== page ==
Yes, we are the directors who are crazy, stupid, talented, brave, cowardly and American enough to remake Martyrs, the classic, inspiring cult torture-horror flick from Pascal Laugier.

Yes, that film was French, while ours is American. And yes, we know how to read subtitles. Why do a remake of the film when the paint is barely dry on the 2008 original? When something with such a cult following is remade, there will be a backlash before you can even type the letter “e” in the word “remake.”

For one, we loved the existential quest the first film explored. Secondly, screenwriter Mark L. Smith wrote a phenomenal screenplay that explored “what if” scenarios from the first film’s story, instead of presenting a shot-for-shot remake. Much has been said of Pascal’s intentions to create a viscerally and emotionally demanding journey through torture and human ability to withstand it. But we were attracted to Mark’s vision, which witnesses the relationship between two women, Lucie and Anna, and the lengths they are willing to go for one another in the midst of such torture. And, to be honest, not a huge American audience saw or heard about the 2008 Martyrs. For better or for worse, this remake brings the first film into a new spotlight, all these years later.

We like to think of our film as a reimagining of the first, rather than a remake. We certainly never set out to make a better version of the first film. We set out to create a unique film inspired by the characters and the idea that a human can actually, possibly straddle life and death when duly pushed. This is what we loved about the original and this is why we agreed to tackle its reimagining.

Kevin and Michael Goetz on the set of Martyrs, with Troian Bellisario

Kevin and Michael Goetz with Troian Bellisario on the set of Martyrs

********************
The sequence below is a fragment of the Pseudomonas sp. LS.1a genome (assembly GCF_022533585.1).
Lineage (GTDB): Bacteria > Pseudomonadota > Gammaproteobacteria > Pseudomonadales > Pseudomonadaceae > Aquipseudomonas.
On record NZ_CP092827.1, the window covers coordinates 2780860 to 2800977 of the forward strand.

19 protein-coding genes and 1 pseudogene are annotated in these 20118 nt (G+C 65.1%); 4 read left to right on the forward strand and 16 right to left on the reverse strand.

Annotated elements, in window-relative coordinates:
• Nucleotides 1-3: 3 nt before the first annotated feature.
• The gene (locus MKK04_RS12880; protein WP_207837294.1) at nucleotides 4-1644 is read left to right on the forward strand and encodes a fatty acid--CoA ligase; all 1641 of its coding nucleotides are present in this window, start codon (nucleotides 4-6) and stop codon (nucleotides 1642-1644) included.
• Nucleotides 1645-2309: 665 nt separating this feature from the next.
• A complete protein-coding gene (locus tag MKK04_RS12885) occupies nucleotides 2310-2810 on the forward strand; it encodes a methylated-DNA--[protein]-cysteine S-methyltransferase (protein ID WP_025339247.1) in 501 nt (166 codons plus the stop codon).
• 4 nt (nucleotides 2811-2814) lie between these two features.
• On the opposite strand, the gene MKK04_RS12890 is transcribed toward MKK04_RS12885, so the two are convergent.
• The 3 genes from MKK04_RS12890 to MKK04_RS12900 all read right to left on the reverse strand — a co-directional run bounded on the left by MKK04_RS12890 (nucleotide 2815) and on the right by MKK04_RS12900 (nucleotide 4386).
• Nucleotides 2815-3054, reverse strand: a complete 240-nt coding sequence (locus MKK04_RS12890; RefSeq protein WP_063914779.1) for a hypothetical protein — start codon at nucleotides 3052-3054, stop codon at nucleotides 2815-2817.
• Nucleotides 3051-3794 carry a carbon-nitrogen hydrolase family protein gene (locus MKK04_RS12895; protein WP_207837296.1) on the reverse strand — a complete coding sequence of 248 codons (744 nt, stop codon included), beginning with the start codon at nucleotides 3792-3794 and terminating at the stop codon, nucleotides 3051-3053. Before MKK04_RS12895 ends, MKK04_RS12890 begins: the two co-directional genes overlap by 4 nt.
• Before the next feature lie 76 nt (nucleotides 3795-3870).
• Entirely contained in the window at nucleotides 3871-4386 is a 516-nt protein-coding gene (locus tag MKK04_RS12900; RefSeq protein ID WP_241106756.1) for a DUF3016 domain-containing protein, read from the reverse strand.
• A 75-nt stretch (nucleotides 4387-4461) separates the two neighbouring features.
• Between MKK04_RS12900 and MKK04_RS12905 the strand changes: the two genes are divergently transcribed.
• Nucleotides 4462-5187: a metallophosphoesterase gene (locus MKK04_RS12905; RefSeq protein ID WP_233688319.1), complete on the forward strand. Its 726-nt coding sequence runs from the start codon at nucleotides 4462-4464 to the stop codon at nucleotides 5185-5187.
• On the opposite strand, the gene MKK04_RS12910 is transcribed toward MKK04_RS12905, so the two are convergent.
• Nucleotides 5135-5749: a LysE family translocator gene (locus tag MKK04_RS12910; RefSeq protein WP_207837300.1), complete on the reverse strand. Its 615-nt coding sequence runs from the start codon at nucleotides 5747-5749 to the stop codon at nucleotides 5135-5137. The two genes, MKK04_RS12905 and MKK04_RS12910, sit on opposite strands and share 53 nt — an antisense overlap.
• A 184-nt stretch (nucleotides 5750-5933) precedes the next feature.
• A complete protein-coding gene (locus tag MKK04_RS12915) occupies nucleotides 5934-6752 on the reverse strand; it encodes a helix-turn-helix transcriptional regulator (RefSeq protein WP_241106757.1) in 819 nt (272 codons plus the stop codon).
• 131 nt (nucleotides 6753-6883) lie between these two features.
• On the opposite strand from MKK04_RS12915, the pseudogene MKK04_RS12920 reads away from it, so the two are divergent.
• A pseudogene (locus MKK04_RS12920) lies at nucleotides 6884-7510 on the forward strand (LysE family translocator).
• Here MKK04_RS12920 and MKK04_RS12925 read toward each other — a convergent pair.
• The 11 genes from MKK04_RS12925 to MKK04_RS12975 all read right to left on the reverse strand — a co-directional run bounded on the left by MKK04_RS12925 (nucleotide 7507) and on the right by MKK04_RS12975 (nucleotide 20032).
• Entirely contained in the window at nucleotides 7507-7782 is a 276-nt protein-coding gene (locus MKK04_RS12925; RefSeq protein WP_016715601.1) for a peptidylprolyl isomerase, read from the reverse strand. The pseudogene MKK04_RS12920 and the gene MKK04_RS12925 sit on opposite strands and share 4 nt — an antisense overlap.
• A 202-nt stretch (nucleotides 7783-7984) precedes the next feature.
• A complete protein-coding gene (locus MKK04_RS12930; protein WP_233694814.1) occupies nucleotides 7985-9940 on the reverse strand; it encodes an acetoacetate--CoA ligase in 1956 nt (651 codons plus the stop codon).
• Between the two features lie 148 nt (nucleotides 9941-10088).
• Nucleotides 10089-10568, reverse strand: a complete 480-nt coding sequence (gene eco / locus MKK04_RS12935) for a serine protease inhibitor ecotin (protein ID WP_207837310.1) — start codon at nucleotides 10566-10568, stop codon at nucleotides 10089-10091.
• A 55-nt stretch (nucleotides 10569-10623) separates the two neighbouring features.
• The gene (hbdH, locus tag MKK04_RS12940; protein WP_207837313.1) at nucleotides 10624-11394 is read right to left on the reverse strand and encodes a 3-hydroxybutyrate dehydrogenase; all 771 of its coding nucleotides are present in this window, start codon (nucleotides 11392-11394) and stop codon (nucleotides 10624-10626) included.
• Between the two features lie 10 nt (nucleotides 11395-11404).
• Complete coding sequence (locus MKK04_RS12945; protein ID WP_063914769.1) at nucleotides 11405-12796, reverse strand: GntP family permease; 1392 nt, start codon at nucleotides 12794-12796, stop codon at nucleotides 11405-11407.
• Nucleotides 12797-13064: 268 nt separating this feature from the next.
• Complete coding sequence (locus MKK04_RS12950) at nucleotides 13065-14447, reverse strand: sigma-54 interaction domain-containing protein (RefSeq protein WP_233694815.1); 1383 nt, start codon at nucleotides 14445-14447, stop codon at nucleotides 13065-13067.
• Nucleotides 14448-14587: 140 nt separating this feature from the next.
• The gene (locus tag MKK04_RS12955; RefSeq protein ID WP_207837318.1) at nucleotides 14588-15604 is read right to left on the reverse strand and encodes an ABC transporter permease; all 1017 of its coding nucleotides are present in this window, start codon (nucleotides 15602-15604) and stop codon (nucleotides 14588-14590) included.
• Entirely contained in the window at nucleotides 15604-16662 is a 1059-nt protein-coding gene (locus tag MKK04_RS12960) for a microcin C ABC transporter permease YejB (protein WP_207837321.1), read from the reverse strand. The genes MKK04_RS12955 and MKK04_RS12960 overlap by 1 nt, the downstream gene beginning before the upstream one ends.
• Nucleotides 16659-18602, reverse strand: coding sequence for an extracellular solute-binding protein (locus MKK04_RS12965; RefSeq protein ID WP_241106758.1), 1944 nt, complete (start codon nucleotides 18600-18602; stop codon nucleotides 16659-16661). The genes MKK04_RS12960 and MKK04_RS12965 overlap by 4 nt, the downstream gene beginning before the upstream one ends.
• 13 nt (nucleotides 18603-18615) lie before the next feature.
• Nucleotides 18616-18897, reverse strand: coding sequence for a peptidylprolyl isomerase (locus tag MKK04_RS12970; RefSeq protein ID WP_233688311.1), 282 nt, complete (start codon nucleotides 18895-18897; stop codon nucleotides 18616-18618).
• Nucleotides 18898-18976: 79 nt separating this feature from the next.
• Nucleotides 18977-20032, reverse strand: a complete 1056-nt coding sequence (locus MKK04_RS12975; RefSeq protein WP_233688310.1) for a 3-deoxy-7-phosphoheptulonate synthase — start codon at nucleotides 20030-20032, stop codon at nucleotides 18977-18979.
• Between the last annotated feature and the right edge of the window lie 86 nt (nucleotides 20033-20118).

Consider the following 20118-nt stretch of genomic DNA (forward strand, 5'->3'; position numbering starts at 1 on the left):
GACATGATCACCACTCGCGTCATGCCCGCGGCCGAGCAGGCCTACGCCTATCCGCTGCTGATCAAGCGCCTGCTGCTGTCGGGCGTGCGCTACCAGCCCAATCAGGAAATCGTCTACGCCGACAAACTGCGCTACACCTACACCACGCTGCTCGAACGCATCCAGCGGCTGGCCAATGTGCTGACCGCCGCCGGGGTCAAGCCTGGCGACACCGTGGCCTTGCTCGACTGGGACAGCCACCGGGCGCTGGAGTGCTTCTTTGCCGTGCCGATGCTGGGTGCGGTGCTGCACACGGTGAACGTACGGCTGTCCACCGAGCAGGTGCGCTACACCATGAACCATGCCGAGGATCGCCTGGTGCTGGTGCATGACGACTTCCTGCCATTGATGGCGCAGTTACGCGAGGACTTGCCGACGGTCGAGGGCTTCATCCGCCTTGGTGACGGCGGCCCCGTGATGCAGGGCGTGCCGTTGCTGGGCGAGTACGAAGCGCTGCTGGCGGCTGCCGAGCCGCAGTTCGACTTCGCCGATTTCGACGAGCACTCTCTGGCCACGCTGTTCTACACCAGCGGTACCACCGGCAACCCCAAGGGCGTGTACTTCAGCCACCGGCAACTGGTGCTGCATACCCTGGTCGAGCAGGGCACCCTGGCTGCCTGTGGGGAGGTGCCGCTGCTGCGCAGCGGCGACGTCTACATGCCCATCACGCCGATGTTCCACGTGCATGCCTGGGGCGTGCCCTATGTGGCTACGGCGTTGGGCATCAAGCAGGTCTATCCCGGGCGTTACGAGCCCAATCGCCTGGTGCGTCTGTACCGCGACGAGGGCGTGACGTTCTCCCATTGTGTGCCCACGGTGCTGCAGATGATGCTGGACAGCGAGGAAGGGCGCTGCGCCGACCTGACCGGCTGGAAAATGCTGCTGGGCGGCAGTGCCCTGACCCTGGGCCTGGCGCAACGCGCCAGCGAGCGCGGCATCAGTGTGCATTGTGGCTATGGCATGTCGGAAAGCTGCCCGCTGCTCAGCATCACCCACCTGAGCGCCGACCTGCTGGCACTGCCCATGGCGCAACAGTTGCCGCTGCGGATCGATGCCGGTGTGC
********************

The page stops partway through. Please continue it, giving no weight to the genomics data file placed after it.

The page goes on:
We certainly aren’t going to please everybody. Fans of the original loved it precisely because it was so original. The first film didn’t set out to please, just to exist. That film knocked it out of the park with how far you can push torture and pain cinematically. It was literally breathtaking. But for as many people that loved it, just as many were alienated.  This version is definitely a bit more accessible in terms of the graphics; we could certainly never top the original, but we wanted to get across a similar visceral experience, one rooted deeply in character.

All that said, here are some tips for other moviemakers contemplating a remake of a beloved classic.

1. Forget about the original film. Once you have a script, that’s the movie you are making, plain and simple. The original movie was dead us the second we went into the pre-production stage.

2. We never called it Martyrs while we were making it. It was “UMLSP” (“Untitled Mark L. Smith Project”) on the call sheets and the slate all the way through the post-production period. Partially for secrecy, but mainly to remind the crew, the cast, and ourselves that we were making something of our own.

3. Don’t go back and watch the original ever again during production. We each saw the original film only once before our first meeting with our producer Peter Safran.

4. Own it. Think of all the people in the world that have never seen the original Martyrs. This opens the door for many more people to see our version and the original.

Bailey Noble as Lucie in Martyrs

Bailey Noble as Lucie in Martyrs

5. Have a super-talented writer write the remake.

6. Have a great producer on board.

7. Cast well. This goes for any film, really. Our leads, Troain Bellisario and Bailey Noble, were true champions on this film—they poured their heart and souls into each and every scene.

8. Try and shoot for more than 16 days.

9. Oh, and lastly: Smokey and the Bandit should be remade. MM

Martyrs opens in theaters and on Video on Demand on January 22, 2016, courtesy of Anchor Bay Entertainment.